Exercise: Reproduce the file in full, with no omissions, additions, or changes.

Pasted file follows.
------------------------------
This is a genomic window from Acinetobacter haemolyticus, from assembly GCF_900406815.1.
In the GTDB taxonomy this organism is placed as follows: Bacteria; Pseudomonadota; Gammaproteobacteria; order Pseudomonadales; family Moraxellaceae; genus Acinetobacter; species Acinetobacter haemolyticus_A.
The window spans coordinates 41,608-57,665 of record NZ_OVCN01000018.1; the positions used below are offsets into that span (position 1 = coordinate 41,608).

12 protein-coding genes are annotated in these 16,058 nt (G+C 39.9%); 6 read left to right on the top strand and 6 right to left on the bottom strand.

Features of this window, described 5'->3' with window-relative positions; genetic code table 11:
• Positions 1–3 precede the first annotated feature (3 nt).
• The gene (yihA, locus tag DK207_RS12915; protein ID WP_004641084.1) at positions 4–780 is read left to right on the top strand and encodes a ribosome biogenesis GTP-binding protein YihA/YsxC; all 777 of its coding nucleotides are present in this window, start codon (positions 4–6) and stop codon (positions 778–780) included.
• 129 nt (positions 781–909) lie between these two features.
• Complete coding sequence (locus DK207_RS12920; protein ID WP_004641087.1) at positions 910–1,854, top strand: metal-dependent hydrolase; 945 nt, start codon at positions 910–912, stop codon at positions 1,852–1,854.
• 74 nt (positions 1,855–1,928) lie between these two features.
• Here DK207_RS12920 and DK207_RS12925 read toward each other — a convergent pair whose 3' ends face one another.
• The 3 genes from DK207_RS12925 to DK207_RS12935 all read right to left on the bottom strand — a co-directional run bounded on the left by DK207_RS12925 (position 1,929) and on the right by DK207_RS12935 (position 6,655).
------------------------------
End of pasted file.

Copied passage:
This is a genomic window from Acinetobacter haemolyticus, from assembly GCF_900406815.1.
In the GTDB taxonomy this organism is placed as follows: Bacteria; Pseudomonadota; Gammaproteobacteria; order Pseudomonadales; family Moraxellaceae; genus Acinetobacter; species Acinetobacter haemolyticus_A.
The window spans coordinates 41,608-57,665 of record NZ_OVCN01000018.1; the positions used below are offsets into that span (position 1 = coordinate 41,608).

12 protein-coding genes are annotated in these 16,058 nt (G+C 39.9%); 6 read left to right on the top strand and 6 right to left on the bottom strand.

Features of this window, described 5'->3' with window-relative positions; genetic code table 11:
• Positions 1–3 precede the first annotated feature (3 nt).
• The gene (yihA, locus tag DK207_RS12915; protein ID WP_004641084.1) at positions 4–780 is read left to right on the top strand and encodes a ribosome biogenesis GTP-binding protein YihA/YsxC; all 777 of its coding nucleotides are present in this window, start codon (positions 4–6) and stop codon (positions 778–780) included.
• 129 nt (positions 781–909) lie between these two features.
• Complete coding sequence (locus DK207_RS12920; protein ID WP_004641087.1) at positions 910–1,854, top strand: metal-dependent hydrolase; 945 nt, start codon at positions 910–912, stop codon at positions 1,852–1,854.
• 74 nt (positions 1,855–1,928) lie between these two features.
• Here DK207_RS12920 and DK207_RS12925 read toward each other — a convergent pair whose 3' ends face one another.
• The 3 genes from DK207_RS12925 to DK207_RS12935 all read right to left on the bottom strand — a co-directional run bounded on the left by DK207_RS12925 (position 1,929) and on the right by DK207_RS12935 (position 6,655).